Beijing is a large bustling city of great dichotomies: the ancient and modern, the opulence and frugality, the imagery and simplicity. In contrast Yantai, as a smaller coastal city an hour’s flight south-east of Beijing, offers open space and arable lands punctuated by historical industry and contemporary landscapes. It was into these two cities that Future Earth Coasts was recently catapulted.
The Global Land Programme (GLP) Open Science Meeting (GLP-OSM) was held in Beijing, from the 24th to the 27th of October, 2016 and hosted by the Chinese Academy of Agricultural Sciences (CAAS). In response to the globally endorsed Agenda 2030 and the Sustainable Development Goals (SDGs), the conference theme was ‘Land system science: understanding realities and developing solutions’. With nearly 700 attendees, social-ecological interactions around land use in an interdisciplinary manner and at different levels of scale were extensively explored.
Future Earth Coasts organised and chaired a session at the GLP-OSM entitled ‘Managing Urbanisation Pressures in the Coastal Zone in the Context of the Blue Economy and Global Environmental Change’ where we were able to showcase some of the excellent coastal research being done both in China and globally. Discussions ranging from the impacts of urbanization and development on wetlands to the bio-accumulation of contaminants in crops grow in the coastal zone in China sat alongside presentations looking at the Water-Food-Energy Nexus in the MENA region.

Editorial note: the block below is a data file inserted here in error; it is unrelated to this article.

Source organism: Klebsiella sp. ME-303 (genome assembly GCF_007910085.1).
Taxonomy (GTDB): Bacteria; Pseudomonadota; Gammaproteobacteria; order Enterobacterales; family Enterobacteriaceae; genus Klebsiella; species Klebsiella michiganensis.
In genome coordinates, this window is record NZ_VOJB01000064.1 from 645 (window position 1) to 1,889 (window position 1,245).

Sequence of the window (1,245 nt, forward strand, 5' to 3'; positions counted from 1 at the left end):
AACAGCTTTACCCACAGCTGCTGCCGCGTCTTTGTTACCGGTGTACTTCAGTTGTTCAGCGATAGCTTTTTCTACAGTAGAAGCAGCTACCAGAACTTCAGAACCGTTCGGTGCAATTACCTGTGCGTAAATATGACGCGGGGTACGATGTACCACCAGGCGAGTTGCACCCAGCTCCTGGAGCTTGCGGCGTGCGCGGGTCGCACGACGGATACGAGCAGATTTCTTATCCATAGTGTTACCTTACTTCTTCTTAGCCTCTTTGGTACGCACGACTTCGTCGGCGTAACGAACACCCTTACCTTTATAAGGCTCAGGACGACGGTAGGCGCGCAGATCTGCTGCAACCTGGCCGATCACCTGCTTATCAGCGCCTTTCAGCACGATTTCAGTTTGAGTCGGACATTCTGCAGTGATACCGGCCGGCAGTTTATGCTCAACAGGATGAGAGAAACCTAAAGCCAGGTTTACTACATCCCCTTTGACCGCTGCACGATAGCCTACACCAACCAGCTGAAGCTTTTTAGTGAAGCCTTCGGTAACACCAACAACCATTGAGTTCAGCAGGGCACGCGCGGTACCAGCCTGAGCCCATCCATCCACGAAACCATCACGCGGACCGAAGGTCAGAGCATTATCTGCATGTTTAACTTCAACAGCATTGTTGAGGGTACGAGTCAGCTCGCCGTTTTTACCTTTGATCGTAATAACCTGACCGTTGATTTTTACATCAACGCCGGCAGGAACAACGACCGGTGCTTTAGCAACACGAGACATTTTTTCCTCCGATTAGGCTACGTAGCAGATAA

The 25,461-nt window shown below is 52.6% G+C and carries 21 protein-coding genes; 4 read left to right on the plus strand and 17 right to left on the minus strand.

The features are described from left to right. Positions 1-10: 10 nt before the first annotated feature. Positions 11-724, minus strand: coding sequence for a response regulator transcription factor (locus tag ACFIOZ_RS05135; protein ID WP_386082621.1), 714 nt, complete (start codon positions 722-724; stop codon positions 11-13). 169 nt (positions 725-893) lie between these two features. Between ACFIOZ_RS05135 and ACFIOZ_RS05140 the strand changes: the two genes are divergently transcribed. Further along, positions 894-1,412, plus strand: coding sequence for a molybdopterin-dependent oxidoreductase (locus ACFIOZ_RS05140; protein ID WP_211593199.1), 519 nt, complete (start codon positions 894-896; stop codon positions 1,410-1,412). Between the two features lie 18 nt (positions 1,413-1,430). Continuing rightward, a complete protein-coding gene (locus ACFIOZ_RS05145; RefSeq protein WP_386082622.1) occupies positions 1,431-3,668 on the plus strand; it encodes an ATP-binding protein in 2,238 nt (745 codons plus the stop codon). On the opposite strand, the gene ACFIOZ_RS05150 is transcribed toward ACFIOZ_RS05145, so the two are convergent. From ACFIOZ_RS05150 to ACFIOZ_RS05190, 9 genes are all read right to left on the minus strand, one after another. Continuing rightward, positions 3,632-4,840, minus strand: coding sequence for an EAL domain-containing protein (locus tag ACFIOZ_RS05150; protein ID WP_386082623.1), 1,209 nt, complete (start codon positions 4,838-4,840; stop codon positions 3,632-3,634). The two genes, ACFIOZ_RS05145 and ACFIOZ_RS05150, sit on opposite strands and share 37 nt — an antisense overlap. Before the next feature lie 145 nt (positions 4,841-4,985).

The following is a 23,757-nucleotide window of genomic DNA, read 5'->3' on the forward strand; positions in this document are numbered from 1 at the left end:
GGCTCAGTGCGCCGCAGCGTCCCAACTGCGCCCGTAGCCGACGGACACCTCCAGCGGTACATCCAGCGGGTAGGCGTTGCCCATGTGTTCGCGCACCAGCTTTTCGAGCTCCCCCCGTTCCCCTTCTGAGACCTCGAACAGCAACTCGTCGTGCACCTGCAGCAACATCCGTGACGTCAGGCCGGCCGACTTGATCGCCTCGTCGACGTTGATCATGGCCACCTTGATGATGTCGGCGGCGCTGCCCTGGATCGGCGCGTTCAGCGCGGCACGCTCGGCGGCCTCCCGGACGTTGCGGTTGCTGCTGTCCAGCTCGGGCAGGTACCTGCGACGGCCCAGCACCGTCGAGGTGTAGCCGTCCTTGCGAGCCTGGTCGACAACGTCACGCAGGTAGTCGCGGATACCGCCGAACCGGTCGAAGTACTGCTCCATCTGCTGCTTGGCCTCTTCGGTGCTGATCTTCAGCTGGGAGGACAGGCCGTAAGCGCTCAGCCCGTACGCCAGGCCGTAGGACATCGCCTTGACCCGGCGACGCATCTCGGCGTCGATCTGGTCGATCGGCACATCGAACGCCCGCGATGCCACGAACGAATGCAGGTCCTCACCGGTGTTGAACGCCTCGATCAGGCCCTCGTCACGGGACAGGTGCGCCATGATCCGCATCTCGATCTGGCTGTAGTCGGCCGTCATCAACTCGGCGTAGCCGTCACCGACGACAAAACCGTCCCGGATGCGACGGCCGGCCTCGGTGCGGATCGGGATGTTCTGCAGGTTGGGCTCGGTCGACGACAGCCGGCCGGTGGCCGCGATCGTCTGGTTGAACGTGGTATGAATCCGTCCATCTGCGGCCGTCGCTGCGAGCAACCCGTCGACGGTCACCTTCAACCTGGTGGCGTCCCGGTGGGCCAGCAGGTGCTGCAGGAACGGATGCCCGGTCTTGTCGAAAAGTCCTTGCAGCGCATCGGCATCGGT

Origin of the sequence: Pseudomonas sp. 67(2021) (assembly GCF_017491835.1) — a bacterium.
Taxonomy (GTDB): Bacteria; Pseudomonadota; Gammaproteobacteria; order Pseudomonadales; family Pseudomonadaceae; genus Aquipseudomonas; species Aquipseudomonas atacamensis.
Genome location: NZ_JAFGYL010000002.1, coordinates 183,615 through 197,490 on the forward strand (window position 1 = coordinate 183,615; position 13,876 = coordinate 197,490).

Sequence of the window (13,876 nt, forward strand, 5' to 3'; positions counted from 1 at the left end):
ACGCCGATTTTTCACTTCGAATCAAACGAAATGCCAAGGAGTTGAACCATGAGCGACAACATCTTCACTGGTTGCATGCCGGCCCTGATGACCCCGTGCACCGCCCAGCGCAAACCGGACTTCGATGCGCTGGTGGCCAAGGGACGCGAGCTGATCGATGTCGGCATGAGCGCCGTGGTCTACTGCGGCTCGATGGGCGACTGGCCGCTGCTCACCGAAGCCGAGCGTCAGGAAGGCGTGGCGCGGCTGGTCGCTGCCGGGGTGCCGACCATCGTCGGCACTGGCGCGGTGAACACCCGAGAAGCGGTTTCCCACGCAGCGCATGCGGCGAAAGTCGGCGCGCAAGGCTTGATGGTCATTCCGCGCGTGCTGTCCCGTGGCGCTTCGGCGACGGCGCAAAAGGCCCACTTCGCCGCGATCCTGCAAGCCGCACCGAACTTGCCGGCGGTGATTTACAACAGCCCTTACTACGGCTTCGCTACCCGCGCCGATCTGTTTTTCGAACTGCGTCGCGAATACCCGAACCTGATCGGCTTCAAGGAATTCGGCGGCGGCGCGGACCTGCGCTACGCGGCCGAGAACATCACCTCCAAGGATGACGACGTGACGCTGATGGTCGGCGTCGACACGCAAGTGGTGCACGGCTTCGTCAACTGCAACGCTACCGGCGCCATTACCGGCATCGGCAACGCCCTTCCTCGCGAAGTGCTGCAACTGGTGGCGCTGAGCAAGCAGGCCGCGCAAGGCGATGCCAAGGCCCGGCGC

One key area to highlight from the session, raised in several presentations, is the importance of partnerships and research communities. With two Future Earth core projects presenting (FEC and GLP), talk of Knowledge-Action Networks was never far away and calls to join the Future Earth Open Network were made loud and clear. Important connections were also made with another core project while in Beijing, the Integrated Risk Governance Project (IRG), and collaborative opportunities between our IPOs are currently being explored.
While international conferences are without doubt important for collaboration and knowledge transfer, Yantai offered a much more intimate setting to further develop important working relationships. Back in August, Dr Chen Tu visited our IPO from the Yantai Institute of Coastal Zone Research (YIC-CAS).
This was a chance for our science officer, Shona Paterson, to reciprocate the visit. During the visit she was able to interact with a number of early career scientists and Ph.D. students at the institute and learn about the broad range of research efforts underway, a truly rewarding experience. Supporting young scientists has to be a major part of all global research projects and is without question an important part of the FEC mission. A visit to the YIC-CAS Experimental Station just outside Yantai, and a chance to discuss on-going research on ocean acidification, was also a particular treat.
As an IPO, our journeys in China, and especially the linkages with YIC-CAS, are only just beginning. The next adventure is a joint session at the Xiamen Symposium on Marine Environmental Sciences in January, 2017 on Coastal assessments: From implementation to impact: understanding the gap as well as a special workshop on The use of assessments: Knowledge transfer and results interpretation. Please do join us if you can!!